Spoor, who said he sometimes has to hire extra workers to make up for skills and service deficits among employees, recommended competition. Encouraging school choice with measures such as vouchers would force administrators who run area schools to better their offerings, he said.
"Nothing makes you better than knowing someone is right up your tailpipe. It keeps you sharp, motivated and hungry," Spoor said. "If you don't have competition, you're not going to innovate, you're not going to step it up, you're not going to push. I just think competition makes people and companies better. The school system has not really ever had any competition."
For Ray Bacon, executive director of the Nevada Manufacturers Association, fomenting school competition and ending social promotion would upgrade performance inside local schools. Teachers today must educate classes full of kids with widely disparate levels of mastery over earlier material. It's a Herculean task few professionals could manage, Bacon said.
The solution: Don't allow any student out of the third grade until he can read. Better yet, Bacon suggested, reconfigure schools from age-based grade levels into classroom groups assembled by mastery levels. At Nevada's universities, expanding online distance education would both slash budgetary needs and make it easier for busy commuter students to attend class.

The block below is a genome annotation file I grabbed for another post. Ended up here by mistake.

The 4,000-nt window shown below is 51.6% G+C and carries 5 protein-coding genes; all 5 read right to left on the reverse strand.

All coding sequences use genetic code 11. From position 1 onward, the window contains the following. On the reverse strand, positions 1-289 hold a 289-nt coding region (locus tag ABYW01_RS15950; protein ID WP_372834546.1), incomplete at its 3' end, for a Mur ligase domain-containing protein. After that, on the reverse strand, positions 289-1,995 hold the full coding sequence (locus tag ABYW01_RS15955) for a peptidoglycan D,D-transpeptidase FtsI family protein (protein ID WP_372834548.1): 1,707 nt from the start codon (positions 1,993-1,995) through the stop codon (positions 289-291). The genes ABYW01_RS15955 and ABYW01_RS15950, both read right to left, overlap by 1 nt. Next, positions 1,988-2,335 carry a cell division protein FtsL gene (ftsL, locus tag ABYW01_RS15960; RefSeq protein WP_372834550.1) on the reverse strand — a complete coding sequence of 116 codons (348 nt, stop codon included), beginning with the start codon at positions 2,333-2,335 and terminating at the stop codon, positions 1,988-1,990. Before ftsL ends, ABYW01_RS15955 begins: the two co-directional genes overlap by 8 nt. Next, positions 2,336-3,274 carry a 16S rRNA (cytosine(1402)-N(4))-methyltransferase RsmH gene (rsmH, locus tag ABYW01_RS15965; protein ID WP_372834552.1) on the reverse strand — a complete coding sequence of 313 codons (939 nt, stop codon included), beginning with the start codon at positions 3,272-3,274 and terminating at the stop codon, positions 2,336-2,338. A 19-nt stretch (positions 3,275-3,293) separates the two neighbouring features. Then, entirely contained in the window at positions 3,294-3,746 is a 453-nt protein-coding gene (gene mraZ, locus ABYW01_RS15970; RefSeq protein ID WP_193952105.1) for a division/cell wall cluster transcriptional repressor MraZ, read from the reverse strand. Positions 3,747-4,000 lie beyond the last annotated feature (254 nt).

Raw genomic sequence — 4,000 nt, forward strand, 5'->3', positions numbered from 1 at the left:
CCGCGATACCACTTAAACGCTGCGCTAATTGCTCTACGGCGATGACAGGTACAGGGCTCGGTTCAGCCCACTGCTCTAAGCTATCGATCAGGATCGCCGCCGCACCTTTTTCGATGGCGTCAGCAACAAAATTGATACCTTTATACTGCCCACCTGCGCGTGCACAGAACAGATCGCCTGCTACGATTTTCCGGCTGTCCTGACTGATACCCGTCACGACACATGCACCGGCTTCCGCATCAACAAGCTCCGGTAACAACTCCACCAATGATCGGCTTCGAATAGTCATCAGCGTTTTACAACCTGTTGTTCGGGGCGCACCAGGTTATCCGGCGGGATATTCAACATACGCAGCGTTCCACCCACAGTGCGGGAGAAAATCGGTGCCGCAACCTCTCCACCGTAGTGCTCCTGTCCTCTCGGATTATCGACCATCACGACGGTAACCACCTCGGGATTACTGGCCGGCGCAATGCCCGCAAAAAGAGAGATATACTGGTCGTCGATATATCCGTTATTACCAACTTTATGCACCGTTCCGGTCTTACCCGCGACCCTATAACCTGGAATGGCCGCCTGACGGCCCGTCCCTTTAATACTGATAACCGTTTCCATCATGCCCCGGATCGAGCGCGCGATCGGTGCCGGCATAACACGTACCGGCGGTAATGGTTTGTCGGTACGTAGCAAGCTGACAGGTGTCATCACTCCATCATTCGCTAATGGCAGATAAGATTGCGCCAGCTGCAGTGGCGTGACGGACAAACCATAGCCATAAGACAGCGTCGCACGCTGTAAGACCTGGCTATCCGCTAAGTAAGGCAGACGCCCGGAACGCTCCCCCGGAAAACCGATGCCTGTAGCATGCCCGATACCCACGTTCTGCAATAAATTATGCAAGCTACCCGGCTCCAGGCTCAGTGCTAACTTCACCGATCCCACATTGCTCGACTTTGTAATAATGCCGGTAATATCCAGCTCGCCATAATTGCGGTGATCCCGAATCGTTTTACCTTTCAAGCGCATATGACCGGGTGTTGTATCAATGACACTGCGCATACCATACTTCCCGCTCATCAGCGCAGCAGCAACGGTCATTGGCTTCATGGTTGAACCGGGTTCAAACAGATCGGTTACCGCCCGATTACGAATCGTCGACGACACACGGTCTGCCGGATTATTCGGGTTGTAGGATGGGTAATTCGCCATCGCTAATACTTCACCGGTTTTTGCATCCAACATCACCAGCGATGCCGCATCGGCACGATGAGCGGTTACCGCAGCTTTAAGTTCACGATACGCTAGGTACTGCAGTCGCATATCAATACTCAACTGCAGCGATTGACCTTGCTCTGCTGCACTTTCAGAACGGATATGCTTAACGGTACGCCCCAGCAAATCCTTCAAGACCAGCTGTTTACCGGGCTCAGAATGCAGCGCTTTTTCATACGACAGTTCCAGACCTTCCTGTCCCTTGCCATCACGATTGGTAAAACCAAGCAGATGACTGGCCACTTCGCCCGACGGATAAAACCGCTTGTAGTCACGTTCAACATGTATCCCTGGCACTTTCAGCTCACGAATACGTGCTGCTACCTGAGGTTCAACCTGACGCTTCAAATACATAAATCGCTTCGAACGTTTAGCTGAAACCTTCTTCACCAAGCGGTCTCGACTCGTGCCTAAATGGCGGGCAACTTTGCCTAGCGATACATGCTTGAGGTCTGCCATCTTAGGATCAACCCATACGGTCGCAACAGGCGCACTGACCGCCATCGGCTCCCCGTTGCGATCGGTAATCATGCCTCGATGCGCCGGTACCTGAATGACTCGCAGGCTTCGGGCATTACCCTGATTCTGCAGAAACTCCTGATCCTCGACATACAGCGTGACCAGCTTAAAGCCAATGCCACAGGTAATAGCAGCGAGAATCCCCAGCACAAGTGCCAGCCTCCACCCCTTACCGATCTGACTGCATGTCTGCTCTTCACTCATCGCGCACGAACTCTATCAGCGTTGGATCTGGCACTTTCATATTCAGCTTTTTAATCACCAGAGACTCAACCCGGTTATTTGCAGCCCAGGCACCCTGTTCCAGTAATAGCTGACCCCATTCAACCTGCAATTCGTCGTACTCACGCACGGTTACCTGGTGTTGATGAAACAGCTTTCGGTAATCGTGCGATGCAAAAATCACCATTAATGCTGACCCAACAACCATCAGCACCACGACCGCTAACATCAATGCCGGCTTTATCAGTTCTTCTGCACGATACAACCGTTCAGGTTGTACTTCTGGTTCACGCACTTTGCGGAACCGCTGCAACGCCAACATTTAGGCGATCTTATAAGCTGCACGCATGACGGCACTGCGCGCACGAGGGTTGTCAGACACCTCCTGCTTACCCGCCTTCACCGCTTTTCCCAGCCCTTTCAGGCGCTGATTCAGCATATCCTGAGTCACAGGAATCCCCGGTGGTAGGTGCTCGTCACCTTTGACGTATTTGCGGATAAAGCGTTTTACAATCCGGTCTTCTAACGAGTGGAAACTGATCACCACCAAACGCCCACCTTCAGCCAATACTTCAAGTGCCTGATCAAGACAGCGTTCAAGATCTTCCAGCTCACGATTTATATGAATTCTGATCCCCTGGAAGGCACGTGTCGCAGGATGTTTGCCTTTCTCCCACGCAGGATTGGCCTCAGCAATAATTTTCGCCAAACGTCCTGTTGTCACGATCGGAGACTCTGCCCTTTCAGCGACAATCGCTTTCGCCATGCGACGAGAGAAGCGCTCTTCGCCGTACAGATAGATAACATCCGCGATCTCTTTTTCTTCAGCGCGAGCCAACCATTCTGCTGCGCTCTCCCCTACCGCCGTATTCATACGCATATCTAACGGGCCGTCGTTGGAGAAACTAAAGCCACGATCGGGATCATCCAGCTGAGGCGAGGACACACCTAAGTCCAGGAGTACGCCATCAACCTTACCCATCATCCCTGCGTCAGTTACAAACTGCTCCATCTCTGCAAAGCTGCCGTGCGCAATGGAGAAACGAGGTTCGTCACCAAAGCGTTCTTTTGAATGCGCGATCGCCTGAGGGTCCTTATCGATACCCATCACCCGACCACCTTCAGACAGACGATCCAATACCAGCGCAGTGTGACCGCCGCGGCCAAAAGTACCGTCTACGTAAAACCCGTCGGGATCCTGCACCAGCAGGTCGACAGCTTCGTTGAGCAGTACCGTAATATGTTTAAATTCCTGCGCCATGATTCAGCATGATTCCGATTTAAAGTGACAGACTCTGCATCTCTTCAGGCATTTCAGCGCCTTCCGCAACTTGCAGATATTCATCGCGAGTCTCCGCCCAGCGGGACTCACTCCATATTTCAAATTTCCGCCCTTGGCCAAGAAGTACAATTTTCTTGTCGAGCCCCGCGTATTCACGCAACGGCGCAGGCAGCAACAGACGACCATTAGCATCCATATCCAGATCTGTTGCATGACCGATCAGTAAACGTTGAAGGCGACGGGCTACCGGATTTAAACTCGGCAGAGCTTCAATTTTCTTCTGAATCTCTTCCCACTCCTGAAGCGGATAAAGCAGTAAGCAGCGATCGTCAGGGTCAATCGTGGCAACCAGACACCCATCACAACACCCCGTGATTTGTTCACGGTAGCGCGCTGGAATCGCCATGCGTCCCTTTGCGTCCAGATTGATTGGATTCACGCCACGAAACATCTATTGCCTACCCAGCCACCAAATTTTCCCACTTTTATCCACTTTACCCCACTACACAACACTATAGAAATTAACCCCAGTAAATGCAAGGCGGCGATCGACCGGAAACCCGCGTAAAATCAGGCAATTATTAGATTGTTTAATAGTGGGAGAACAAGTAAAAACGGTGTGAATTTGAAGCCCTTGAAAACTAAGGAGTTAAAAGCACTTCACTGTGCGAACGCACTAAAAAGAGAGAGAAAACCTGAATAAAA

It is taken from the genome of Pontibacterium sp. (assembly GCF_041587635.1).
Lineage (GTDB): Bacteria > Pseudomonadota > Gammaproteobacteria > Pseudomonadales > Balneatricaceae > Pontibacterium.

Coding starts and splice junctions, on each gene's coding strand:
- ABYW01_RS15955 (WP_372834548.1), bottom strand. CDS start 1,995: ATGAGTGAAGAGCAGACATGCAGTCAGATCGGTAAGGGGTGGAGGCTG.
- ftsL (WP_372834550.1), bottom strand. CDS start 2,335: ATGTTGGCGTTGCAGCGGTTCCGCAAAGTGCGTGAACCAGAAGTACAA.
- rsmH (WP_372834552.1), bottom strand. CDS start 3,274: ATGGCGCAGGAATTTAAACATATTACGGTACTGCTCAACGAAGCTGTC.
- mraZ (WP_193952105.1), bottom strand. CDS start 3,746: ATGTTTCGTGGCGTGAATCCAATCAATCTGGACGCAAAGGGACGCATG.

But Rouff, who encouraged three of his 15 employees to attend a UNLV rally last week protesting education-budget cuts, said he believes schools need more funding most of all. For accountability, additional expenditures should require specific achievement benchmarks that would measure the effectiveness of spending infusions.
"I'm sympathetic with the people who say they can't afford more money (in taxes). Every family, every organization, every business, every nonprofit and even the government -- we're all dealing with the same issues," Rouff said. "But I think it's a matter of realistically assessing our priorities. There has to be a will for that, which means people need to recognize how important education is for the future of our state. We're going to be No. 50 pretty soon if this keeps up, and that does not bode well for our future. We'll be a Third World state before they're done with us."
Contact reporter Jennifer Robison at email@example.com or 702-380-4512.